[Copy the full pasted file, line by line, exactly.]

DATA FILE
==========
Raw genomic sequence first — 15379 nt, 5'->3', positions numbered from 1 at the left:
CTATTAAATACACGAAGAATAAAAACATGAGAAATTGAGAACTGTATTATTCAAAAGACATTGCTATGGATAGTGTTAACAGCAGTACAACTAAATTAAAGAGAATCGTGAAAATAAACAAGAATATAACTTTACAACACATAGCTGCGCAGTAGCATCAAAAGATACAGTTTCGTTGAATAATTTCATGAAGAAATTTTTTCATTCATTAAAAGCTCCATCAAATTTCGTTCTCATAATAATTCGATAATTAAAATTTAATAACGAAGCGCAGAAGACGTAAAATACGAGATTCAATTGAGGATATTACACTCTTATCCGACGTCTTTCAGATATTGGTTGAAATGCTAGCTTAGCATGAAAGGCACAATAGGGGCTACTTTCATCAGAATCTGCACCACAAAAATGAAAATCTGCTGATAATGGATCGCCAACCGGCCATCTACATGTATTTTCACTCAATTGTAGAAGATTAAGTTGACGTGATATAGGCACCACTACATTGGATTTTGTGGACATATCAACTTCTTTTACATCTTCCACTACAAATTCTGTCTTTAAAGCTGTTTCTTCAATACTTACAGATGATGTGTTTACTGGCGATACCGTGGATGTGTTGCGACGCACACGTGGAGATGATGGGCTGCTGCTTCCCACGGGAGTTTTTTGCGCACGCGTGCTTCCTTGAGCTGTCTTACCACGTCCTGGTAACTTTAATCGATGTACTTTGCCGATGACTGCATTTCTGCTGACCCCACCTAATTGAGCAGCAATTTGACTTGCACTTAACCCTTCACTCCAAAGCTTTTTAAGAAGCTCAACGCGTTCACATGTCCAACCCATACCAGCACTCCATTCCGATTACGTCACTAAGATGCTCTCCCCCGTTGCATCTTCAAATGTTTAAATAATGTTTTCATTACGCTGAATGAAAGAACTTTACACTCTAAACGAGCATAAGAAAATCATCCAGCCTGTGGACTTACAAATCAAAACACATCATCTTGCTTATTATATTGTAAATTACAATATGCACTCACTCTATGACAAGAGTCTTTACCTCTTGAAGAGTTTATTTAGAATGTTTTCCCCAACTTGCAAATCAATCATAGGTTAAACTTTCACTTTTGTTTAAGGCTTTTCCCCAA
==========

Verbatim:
Raw genomic sequence first — 15379 nt, 5'->3', positions numbered from 1 at the left:
CTATTAAATACACGAAGAATAAAAACATGAGAAATTGAGAACTGTATTATTCAAAAGACATTGCTATGGATAGTGTTAACAGCAGTACAACTAAATTAAAGAGAATCGTGAAAATAAACAAGAATATAACTTTACAACACATAGCTGCGCAGTAGCATCAAAAGATACAGTTTCGTTGAATAATTTCATGAAGAAATTTTTTCATTCATTAAAAGCTCCATCAAATTTCGTTCTCATAATAATTCGATAATTAAAATTTAATAACGAAGCGCAGAAGACGTAAAATACGAGATTCAATTGAGGATATTACACTCTTATCCGACGTCTTTCAGATATTGGTTGAAATGCTAGCTTAGCATGAAAGGCACAATAGGGGCTACTTTCATCAGAATCTGCACCACAAAAATGAAAATCTGCTGATAATGGATCGCCAACCGGCCATCTACATGTATTTTCACTCAATTGTAGAAGATTAAGTTGACGTGATATAGGCACCACTACATTGGATTTTGTGGACATATCAACTTCTTTTACATCTTCCACTACAAATTCTGTCTTTAAAGCTGTTTCTTCAATACTTACAGATGATGTGTTTACTGGCGATACCGTGGATGTGTTGCGACGCACACGTGGAGATGATGGGCTGCTGCTTCCCACGGGAGTTTTTTGCGCACGCGTGCTTCCTTGAGCTGTCTTACCACGTCCTGGTAACTTTAATCGATGTACTTTGCCGATGACTGCATTTCTGCTGACCCCACCTAATTGAGCAGCAATTTGACTTGCACTTAACCCTTCACTCCAAAGCTTTTTAAGAAGCTCAACGCGTTCACATGTCCAACCCATACCAGCACTCCATTCCGATTACGTCACTAAGATGCTCTCCCCCGTTGCATCTTCAAATGTTTAAATAATGTTTTCATTACGCTGAATGAAAGAACTTTACACTCTAAACGAGCATAAGAAAATCATCCAGCCTGTGGACTTACAAATCAAAACACATCATCTTGCTTATTATATTGTAAATTACAATATGCACTCACTCTATGACAAGAGTCTTTACCTCTTGAAGAGTTTATTTAGAATGTTTTCCCCAACTTGCAAATCAATCATAGGTTAAACTTTCACTTTTGTTTAAGGCTTTTCCCCAA